July 23, 2014 SIGN IN | REGISTER

Retirements Open Door for New Virginia Candidates

Bill Clark/CQ Roll Call File Photo
Moran, left, and Wolf are both retiring at the end of this session.

Virginia’s proximity to Capitol Hill makes a seat in Congress a desirable landing spot for politicians in the Old Dominion State. As a result, many of Virginia’s members of Congress stick around for a long time.

But prime northern Virginia House seats came open this cycle when two of the longest-serving members of the delegation — Reps. James P. Moran, a Democrat, and Frank R. Wolf, a Republican — announced their retirements.

The rest of the delegation is either entrenched in leadership or only a few terms into their tenures, making congressional dreams seem distant for hopefuls from the commonwealth.

The next opportunities in Virginia now hinge on freshman Democratic Sen. Tim Kaine’s future plans.

Kaine is not up for re-election until 2018. Republicans say a number of GOP candidates with statewide appeal could look to run against him that year.

“We have a big bench, it’s just a question of who steps forward,” said Jeff Ryer, a spokesman for the state Senate Republican Caucus.

Potential candidates include:

State Sen. Mark Obenshain, who lost a race for Virginia attorney general in 2013 by a few hundred votes after a recount.

State Del. Benjamin Cline, who considered a bid against Democratic Sen. Mark Warner this cycle but decided against it when former Republican National Committee Chairman Ed Gillespie entered the race.

State Sen. Jeff McWaters, whose district includes part of Virginia Beach. McWaters founded the health insurance company Amerigroup, and has the ability to self-fund a campaign.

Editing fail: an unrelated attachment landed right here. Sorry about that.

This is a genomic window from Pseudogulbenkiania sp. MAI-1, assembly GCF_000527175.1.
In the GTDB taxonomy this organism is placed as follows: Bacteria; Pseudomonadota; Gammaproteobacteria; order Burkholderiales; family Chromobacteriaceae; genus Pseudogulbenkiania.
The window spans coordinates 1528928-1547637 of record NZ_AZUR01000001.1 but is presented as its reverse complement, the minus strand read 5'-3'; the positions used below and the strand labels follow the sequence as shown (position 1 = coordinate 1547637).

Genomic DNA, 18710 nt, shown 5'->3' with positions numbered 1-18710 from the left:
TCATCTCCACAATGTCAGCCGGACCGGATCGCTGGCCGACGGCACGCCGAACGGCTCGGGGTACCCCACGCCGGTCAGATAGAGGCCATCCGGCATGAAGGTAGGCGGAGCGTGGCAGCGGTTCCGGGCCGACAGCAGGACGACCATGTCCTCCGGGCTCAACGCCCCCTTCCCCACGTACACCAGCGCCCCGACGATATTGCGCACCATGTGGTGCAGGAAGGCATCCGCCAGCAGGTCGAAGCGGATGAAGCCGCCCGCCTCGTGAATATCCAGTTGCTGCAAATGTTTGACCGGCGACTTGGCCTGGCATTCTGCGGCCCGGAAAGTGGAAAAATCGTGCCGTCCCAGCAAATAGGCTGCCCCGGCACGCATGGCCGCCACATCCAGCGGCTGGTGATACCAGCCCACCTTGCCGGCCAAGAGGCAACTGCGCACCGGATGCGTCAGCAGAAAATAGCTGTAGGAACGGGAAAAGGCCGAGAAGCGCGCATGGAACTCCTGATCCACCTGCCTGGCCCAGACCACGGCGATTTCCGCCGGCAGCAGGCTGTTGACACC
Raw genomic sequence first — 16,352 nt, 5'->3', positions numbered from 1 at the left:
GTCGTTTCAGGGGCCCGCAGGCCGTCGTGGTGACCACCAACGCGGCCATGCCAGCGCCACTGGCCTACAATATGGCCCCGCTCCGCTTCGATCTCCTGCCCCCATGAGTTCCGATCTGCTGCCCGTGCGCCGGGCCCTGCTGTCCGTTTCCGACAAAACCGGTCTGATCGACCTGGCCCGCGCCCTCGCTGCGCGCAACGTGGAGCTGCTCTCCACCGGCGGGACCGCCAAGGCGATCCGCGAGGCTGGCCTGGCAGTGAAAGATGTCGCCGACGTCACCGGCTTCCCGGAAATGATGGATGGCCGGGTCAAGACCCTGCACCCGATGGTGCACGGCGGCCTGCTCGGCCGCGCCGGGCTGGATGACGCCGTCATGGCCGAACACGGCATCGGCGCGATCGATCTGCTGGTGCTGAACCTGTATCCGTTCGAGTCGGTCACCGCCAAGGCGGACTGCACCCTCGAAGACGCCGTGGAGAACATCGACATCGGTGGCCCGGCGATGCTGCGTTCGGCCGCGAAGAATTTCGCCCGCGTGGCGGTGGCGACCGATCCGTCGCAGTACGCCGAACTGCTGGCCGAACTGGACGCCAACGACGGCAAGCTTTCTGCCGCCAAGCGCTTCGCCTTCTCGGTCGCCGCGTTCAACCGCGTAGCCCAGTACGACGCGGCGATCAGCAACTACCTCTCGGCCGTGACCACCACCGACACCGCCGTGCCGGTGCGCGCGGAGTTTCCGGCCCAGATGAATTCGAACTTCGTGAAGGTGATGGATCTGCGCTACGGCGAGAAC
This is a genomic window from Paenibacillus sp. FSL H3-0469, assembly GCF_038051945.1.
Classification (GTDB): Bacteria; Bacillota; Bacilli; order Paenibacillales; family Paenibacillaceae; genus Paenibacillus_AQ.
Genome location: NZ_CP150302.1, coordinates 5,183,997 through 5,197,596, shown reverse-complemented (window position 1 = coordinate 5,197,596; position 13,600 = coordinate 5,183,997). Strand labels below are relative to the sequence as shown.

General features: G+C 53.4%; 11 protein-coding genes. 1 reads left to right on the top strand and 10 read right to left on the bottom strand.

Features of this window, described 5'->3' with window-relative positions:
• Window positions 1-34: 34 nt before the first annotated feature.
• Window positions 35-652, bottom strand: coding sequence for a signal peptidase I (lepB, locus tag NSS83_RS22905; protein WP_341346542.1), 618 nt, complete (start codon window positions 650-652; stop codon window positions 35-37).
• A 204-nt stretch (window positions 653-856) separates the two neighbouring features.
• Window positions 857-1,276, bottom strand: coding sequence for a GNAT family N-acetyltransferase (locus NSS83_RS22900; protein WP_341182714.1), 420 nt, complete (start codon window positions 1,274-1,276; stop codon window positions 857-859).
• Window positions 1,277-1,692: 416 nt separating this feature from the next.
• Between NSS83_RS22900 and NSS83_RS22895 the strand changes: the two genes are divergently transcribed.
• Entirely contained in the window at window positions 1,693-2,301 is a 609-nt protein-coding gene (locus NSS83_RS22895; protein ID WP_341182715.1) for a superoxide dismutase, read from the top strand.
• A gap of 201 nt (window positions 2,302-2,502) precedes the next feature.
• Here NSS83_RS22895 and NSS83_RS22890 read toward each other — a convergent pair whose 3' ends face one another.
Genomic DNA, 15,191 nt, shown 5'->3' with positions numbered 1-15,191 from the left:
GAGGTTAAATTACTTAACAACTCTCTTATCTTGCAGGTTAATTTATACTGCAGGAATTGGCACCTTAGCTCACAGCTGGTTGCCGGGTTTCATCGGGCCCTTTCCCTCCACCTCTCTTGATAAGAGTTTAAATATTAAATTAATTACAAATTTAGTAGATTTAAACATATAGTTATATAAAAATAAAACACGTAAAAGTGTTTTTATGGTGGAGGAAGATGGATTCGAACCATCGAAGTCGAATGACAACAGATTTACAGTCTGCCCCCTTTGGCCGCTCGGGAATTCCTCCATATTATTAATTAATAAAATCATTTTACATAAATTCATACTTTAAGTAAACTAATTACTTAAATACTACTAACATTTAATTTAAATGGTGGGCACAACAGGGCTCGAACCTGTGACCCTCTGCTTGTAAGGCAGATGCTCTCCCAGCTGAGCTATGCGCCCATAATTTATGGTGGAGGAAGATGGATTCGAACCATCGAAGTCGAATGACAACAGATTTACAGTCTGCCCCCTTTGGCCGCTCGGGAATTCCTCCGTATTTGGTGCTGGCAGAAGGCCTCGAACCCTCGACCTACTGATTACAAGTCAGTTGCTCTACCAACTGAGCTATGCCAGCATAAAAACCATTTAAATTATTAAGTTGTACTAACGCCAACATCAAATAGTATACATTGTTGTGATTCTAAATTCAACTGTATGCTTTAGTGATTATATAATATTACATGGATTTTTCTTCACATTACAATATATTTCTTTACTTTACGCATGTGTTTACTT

State Del. Barbara Comstock, the current front-runner in the race to replace Wolf in Virginia’s 10th District. Republicans say if Comstock wins in November, she would have a strong profile to run for Senate in 2018. She helped with Mitt Romney’s 2012 campaign in the state, though he lost Virginia to President Barack Obama by nearly 4 points.

State Sen. Bryce Reeves, a legislator from the Fredericksburg area, a suburb of Washington, D.C.

Members of the congressional delegation could also look to run statewide. They include GOP Reps. Scott Rigell in the 2nd District and J. Randy Forbes in the 4th District. If either runs for Senate, it would open up their House seats.

In that case, McWaters could run for Rigell’s seat, Republicans say. On the Democratic side, state Sen. Lynwood Lewis, a longtime House delegate who won his state Senate seat in a razor-thin 2013 contest after a recount, could also look to run in an open 2nd District contest.

Potential Forbes successors from the Republican bench include state Del. M. Kirkland Cox, who currently serves as majority leader, and state Sen. John Cosgrove.

For Democratic hopefuls, opportunities will be slim. Moran’s retirement provided a prime opportunity to ascend the political ranks, with many local politicians jumping at the chance.

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